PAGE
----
The Negro Speaks of Rivers

by Langston Hughes

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Please help me with the meaning of these lines from "The Negro Speaks of Rivers." "i've known rivers ancient as the world and older than the flow of human blood in human veins"

The knowing of these rivers was considered ancient even to the point of being "older than the flow of human blood."

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These lines are part of the poem's essence.  The idea of an individual, a Black individual, being a part of the world historical stage so as to be able to "know rivers ancient as the world," helps to bring to light that Black culture and the culture of those from Africa have borne witness to the world's development.  At the time in which Hughes is writing, many individuals of both Black and Caucasian ethnicities lacked the full understanding of the historical presence of Africans in world history.  The idea that the knowledge of these rivers is "older than the flow of human blood" helps to bring to light that the knowledge of Africans about world history and their part in it is quite old, almost ranging to the first human presence in the world.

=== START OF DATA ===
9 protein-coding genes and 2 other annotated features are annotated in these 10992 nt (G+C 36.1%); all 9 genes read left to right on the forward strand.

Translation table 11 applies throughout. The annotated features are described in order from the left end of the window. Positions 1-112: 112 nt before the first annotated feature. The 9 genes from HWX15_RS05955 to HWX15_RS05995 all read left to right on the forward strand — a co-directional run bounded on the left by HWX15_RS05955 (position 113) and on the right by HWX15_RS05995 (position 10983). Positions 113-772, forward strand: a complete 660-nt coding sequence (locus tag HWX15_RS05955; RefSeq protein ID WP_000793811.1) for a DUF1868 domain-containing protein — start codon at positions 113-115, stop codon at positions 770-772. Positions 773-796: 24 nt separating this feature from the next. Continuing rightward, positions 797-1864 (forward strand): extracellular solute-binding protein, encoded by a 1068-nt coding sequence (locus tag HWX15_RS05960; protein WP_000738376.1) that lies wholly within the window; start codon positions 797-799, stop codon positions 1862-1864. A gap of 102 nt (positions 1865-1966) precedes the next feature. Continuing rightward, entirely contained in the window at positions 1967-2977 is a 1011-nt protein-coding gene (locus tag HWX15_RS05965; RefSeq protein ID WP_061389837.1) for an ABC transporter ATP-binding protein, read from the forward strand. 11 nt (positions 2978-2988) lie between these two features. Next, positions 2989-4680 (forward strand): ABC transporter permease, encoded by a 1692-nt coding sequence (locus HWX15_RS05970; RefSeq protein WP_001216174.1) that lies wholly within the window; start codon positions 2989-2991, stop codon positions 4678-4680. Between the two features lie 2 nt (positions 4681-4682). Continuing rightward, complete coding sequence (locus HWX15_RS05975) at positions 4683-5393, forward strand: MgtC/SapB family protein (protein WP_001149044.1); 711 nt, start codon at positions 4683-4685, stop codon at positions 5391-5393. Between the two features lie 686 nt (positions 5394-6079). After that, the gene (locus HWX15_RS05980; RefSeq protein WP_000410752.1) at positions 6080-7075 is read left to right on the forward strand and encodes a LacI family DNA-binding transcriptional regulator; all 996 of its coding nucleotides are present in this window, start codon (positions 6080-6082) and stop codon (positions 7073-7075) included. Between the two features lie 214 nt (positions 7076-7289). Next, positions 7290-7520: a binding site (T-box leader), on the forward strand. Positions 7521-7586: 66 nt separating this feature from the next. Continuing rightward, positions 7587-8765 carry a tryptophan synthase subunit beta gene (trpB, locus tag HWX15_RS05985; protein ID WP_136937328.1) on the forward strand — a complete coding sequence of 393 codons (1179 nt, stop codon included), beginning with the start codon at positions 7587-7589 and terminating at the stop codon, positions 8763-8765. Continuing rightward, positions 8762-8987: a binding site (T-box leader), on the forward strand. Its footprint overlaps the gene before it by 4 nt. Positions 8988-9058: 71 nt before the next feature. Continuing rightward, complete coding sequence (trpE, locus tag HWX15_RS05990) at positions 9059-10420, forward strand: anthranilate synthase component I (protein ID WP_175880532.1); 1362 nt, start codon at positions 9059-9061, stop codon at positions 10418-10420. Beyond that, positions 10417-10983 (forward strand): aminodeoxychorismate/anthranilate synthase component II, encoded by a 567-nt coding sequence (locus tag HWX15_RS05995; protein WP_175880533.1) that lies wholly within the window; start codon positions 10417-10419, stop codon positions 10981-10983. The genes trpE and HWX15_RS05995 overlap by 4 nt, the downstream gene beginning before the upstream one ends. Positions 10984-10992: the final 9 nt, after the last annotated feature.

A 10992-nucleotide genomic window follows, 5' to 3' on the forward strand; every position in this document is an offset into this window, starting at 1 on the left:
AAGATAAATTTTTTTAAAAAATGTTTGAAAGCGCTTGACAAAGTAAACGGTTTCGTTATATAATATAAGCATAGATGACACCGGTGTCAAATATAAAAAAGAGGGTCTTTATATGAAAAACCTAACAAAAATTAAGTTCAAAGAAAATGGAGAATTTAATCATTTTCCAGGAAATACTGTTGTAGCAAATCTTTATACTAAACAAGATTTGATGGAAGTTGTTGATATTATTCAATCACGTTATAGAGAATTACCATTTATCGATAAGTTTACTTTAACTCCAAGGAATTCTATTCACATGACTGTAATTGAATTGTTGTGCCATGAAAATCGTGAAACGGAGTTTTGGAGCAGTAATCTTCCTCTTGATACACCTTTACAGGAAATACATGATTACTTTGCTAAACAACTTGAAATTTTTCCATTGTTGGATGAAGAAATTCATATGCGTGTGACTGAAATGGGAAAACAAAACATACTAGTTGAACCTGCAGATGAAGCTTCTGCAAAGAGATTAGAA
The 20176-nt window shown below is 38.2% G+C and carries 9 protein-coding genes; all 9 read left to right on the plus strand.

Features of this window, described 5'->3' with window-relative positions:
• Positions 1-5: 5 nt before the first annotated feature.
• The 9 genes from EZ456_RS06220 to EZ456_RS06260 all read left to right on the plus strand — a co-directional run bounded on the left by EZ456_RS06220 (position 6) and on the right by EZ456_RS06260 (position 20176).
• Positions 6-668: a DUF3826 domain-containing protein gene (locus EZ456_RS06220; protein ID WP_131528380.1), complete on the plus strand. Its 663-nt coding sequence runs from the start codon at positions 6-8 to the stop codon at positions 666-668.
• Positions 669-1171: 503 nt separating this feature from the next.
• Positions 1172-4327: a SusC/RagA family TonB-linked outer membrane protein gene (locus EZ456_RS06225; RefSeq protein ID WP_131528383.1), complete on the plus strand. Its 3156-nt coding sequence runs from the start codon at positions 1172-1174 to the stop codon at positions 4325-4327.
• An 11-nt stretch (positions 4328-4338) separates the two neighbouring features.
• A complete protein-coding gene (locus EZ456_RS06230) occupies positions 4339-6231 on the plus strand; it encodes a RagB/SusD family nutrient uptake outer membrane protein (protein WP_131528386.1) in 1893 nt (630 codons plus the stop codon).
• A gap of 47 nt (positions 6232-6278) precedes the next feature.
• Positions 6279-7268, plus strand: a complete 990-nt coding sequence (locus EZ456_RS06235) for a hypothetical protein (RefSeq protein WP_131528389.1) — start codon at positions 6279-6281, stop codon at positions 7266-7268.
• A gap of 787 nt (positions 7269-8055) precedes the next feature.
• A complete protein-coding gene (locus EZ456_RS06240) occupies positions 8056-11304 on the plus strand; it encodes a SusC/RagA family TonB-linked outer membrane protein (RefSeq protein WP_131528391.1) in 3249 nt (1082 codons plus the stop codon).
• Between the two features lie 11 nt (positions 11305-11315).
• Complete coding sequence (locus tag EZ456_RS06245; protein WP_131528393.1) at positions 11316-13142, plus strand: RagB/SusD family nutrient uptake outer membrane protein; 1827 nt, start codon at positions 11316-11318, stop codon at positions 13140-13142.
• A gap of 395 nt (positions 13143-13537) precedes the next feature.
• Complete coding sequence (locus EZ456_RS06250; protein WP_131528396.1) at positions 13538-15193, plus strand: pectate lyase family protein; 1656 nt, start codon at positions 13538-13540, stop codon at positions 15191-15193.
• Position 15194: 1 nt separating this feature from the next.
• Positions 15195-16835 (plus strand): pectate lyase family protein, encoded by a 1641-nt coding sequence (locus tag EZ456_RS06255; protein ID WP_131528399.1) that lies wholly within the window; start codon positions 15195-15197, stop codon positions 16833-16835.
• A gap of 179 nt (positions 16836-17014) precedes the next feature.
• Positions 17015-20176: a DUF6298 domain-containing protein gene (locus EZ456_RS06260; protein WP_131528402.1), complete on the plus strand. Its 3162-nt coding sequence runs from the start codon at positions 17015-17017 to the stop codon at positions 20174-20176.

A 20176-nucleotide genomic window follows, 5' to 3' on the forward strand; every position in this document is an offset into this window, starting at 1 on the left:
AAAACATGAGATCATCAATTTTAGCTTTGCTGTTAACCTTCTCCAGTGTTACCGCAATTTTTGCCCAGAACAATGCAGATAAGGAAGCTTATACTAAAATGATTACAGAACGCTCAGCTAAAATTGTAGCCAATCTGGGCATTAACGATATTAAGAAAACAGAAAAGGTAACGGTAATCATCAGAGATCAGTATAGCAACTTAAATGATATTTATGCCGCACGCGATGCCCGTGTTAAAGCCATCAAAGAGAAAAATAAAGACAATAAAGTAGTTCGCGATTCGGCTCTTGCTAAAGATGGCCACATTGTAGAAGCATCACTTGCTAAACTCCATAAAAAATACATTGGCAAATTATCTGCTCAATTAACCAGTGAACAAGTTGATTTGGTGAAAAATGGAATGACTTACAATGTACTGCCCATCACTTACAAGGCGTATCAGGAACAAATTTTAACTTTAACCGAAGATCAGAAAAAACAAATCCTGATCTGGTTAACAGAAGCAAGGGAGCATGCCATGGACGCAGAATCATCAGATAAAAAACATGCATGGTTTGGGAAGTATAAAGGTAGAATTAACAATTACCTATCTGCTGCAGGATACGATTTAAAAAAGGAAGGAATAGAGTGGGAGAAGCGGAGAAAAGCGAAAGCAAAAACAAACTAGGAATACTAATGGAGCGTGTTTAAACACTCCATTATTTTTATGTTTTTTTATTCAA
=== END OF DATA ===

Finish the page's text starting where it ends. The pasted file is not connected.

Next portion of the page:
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Basically, this poem is something of a "black pride" poem.  It is a poem that celebrates the history and importance of black people.  The lines you cite introduce this idea.

What the poet is saying in these lines is that he (and by extension black people) have been around as long as any humans.  He is painting a picture here of great antiquity, of time long before history.

He is saying that black people were there from the beginning.  This is a way of expressing pride in his people and the conviction that they have a history as long and important as anyone else.

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